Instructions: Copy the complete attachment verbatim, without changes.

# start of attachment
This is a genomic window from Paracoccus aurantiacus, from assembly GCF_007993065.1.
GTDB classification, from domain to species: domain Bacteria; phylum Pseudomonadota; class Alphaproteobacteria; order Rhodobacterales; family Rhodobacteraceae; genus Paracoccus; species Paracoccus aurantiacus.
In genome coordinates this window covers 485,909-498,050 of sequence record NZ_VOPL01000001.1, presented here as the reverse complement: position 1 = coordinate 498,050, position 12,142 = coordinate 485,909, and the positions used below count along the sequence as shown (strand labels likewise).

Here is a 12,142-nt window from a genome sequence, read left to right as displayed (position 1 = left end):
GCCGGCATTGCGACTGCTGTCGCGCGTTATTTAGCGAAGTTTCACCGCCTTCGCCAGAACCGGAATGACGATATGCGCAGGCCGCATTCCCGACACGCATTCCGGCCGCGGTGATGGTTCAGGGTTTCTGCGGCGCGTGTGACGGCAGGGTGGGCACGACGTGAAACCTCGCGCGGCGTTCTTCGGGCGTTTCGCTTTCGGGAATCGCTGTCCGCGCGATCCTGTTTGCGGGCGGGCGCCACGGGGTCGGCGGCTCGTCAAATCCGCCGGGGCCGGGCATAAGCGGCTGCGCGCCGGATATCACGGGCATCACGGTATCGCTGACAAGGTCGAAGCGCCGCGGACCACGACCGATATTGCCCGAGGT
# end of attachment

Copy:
This is a genomic window from Paracoccus aurantiacus, from assembly GCF_007993065.1.
GTDB classification, from domain to species: domain Bacteria; phylum Pseudomonadota; class Alphaproteobacteria; order Rhodobacterales; family Rhodobacteraceae; genus Paracoccus; species Paracoccus aurantiacus.
In genome coordinates this window covers 485,909-498,050 of sequence record NZ_VOPL01000001.1, presented here as the reverse complement: position 1 = coordinate 498,050, position 12,142 = coordinate 485,909, and the positions used below count along the sequence as shown (strand labels likewise).

Here is a 12,142-nt window from a genome sequence, read left to right as displayed (position 1 = left end):
GCCGGCATTGCGACTGCTGTCGCGCGTTATTTAGCGAAGTTTCACCGCCTTCGCCAGAACCGGAATGACGATATGCGCAGGCCGCATTCCCGACACGCATTCCGGCCGCGGTGATGGTTCAGGGTTTCTGCGGCGCGTGTGACGGCAGGGTGGGCACGACGTGAAACCTCGCGCGGCGTTCTTCGGGCGTTTCGCTTTCGGGAATCGCTGTCCGCGCGATCCTGTTTGCGGGCGGGCGCCACGGGGTCGGCGGCTCGTCAAATCCGCCGGGGCCGGGCATAAGCGGCTGCGCGCCGGATATCACGGGCATCACGGTATCGCTGACAAGGTCGAAGCGCCGCGGACCACGACCGATATTGCCCGAGGT